Sparkle all over the World!
From the traditional Pet Nat – which apparently is now being called “hipster bubbles” – to English sparkling wine, via Spain (cava), France (champagne) to South Africa (Cap Classique) – many different sparkling wines are available. so we thought we would take a look at some that perhaps you may not have tried.
English Sparkling has come a very long way in the last 2 decades, with awards being won and plaudits being given in blind tastings. There are over 150 wineries and 700 vineyards now in England and Wales, most of which make sparkling wine.
There is no natural “brand” name for English (or Welsh) sparkling wine, such as Cava in Spain / Prosecco in Italy / Cremant or Champagne from France and the industry does not want to ‘invent’ one … so they are looking at how to depict this high quality method of production for these world-class wines.
Pet Nat is very fashionable right now – but it’s not a new drink. In fact, it is actually the the original sparkling wine whose production process dates back thousands of years. Pétillant Naturel’s bubbles are created by a single fermentation inside the bottle, like Champagne and Cava.
It creates a sparkling wine which is often cloudy as it is unfiltered. The bottle is usually topped with a crown cork (like on a bottle of beer or cider) rather than with a champagne cork and there’s much less pressure in the bottle.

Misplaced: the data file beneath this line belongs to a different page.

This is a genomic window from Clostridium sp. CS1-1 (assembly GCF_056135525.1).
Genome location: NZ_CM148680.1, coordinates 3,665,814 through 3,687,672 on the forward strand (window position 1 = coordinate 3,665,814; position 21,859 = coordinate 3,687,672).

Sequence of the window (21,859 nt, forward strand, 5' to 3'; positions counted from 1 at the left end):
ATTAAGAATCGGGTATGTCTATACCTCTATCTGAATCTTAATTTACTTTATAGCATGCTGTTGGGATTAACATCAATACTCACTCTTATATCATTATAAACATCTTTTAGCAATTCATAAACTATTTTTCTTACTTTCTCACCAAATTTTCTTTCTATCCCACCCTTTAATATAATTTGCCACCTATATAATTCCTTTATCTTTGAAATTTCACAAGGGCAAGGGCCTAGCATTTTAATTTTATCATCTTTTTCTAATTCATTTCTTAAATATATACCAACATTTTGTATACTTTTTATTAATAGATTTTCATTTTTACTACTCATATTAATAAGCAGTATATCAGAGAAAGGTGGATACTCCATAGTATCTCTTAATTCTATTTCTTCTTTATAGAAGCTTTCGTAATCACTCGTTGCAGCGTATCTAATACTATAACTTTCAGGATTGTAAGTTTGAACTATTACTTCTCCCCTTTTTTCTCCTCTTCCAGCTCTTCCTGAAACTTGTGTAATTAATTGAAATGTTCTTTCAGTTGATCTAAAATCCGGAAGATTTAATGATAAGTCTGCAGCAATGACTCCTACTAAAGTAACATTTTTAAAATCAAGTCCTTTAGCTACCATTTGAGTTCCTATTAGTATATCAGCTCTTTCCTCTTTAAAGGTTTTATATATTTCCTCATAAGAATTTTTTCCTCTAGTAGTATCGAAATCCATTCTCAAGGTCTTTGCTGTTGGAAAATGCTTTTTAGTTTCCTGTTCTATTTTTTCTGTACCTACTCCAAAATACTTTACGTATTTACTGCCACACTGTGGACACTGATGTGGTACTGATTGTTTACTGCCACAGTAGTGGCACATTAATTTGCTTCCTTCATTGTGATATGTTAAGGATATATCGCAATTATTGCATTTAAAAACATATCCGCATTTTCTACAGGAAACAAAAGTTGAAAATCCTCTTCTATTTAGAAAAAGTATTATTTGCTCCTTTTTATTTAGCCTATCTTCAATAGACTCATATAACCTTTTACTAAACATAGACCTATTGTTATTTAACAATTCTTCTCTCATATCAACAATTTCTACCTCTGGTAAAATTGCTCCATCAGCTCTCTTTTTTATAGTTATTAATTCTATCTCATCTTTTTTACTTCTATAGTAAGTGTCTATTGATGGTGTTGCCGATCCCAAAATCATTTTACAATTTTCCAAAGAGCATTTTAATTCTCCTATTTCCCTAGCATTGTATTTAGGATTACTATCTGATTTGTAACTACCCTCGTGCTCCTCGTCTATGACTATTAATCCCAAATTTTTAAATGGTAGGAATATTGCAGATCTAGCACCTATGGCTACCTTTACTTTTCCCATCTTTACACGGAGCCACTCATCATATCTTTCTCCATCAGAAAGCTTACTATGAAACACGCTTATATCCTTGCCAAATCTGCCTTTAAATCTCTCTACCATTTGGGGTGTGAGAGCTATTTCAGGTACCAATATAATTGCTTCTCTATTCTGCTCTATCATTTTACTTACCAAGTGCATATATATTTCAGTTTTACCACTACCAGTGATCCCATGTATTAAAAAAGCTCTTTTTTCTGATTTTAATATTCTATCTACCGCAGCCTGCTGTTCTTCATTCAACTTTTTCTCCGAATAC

Cava is a GWO favourite -and a great alternative to Champagne. From the Catalan region of Spain, this is often overlooked but is a great quality product.
South Africa has been making sparkling in the traditional method and our friends at Simonsig make a great Cap Classique. For decades, Cap Classique has been one of the few South African wine varieties to remain a closely guarded secret. However, since President Obama served Cap Classique at his inauguration, the secret is out!
Sekt from Germany is rarely available in the UK – and it another secret! Sekt is simply the German word for sparkling wine, and most of the production stays in Germany!
Germany specialises in Sekt made from Riesling. Its inherent freshness and lightness make Riesling eminently suitable as a sparkling wine base.
What sets German Riesling apart are its rich aromatic compounds (called monoterpenes), found in the grapes’ flesh and skin, which make the resulting sparkling wines particularly fruity and perfumed.
And no sparkling wine review would be complete without a Champagne!
Join us as we taste and talk bubbles!
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